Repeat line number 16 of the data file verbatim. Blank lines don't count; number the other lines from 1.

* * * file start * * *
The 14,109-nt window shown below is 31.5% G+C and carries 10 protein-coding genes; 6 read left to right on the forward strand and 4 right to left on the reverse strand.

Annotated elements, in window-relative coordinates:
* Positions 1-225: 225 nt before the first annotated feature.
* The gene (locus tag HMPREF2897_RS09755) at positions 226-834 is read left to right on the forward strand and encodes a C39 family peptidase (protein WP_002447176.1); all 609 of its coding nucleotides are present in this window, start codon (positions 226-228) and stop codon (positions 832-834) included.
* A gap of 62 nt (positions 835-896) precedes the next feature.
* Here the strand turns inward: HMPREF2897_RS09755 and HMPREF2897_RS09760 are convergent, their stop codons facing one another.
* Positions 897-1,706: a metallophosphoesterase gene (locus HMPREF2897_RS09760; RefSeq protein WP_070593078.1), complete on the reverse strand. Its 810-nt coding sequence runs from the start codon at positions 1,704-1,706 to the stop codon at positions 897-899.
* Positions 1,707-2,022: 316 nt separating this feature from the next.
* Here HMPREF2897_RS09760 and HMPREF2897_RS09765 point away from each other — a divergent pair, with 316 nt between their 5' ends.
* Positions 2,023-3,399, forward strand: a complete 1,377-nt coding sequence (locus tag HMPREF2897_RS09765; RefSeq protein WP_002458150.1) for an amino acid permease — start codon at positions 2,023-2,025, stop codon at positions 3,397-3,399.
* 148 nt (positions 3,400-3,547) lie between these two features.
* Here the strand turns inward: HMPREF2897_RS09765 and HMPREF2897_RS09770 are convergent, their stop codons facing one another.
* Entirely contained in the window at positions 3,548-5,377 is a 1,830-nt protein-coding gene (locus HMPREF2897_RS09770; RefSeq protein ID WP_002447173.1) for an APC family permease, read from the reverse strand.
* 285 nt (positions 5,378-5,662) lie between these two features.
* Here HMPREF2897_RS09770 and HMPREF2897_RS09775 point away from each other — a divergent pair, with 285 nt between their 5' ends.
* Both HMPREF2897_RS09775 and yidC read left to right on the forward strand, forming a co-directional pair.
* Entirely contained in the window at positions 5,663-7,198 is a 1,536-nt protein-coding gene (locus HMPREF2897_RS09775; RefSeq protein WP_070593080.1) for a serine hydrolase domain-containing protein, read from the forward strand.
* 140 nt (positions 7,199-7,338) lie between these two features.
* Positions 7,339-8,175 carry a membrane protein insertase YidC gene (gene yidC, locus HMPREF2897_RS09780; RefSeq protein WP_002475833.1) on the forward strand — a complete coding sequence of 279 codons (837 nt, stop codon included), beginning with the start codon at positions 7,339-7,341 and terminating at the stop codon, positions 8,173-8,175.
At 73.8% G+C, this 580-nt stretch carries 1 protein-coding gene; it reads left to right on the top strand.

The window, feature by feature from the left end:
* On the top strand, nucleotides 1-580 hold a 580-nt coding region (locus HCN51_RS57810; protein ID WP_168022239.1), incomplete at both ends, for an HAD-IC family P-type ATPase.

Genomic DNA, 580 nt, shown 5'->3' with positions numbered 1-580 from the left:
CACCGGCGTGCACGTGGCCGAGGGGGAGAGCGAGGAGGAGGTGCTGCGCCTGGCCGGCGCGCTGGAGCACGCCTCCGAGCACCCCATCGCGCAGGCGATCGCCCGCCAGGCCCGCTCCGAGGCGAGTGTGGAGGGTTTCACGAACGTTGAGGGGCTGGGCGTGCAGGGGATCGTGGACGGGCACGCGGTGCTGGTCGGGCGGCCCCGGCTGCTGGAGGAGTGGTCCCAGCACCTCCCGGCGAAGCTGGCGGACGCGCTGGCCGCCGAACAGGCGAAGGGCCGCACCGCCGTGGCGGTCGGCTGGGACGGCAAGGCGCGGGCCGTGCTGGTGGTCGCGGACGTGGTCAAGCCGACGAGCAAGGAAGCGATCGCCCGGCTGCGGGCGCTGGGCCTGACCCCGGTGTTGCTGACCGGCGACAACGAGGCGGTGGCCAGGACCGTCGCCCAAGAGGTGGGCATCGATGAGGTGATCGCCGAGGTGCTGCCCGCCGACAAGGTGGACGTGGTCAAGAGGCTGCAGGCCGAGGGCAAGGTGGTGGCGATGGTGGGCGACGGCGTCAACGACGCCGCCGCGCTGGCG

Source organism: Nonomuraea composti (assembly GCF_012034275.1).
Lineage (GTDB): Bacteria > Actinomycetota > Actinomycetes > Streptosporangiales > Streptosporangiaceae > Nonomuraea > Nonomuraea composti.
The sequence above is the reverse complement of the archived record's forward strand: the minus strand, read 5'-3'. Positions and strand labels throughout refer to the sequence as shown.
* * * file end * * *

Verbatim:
* Both HMPREF2897_RS09775 and yidC read left to right on the forward strand, forming a co-directional pair.